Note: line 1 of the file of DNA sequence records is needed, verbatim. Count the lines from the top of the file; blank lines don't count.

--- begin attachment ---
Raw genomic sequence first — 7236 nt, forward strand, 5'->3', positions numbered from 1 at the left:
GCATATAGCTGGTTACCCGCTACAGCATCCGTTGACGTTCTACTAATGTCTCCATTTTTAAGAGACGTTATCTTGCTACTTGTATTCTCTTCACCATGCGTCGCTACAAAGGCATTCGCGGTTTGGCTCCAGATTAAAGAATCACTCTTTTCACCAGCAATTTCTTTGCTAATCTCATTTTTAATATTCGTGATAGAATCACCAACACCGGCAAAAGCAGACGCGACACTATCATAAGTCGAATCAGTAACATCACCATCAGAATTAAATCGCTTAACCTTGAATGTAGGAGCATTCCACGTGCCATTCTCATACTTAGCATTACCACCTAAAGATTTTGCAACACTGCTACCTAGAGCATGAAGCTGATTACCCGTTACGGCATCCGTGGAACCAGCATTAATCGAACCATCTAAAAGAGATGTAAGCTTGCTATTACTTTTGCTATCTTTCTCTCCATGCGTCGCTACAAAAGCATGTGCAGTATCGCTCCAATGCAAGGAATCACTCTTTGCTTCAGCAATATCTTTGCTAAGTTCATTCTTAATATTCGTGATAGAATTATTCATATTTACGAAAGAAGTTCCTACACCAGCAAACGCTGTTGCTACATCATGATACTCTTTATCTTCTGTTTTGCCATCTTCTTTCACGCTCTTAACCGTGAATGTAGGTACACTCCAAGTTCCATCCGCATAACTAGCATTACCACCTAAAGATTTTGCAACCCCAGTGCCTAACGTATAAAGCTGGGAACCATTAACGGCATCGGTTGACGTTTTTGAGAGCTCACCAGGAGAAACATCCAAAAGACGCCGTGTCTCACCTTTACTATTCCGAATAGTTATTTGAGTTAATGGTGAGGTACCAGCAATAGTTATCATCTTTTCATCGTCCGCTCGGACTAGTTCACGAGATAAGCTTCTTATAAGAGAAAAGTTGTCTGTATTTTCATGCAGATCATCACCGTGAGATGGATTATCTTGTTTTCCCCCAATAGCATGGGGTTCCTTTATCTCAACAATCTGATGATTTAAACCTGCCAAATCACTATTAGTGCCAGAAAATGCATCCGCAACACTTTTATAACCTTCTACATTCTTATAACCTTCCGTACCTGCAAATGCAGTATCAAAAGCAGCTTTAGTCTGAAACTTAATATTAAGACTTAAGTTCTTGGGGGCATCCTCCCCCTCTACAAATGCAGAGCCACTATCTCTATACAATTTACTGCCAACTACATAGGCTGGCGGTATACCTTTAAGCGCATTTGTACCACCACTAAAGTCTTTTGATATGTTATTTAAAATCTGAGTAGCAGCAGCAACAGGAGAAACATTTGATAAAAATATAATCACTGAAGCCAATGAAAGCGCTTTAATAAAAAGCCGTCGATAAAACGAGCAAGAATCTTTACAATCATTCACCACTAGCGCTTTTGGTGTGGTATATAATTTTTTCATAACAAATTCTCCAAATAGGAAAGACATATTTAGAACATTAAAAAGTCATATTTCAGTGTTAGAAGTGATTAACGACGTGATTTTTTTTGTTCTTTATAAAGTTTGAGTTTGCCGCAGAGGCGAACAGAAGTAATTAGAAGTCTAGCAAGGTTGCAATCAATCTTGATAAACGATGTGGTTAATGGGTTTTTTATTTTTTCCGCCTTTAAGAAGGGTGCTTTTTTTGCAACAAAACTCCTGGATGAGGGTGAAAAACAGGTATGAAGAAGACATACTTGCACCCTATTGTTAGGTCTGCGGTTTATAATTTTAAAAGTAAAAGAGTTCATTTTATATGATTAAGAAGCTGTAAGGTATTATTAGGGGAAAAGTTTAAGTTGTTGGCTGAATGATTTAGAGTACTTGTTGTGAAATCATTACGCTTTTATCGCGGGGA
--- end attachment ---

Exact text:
Raw genomic sequence first — 7236 nt, forward strand, 5'->3', positions numbered from 1 at the left: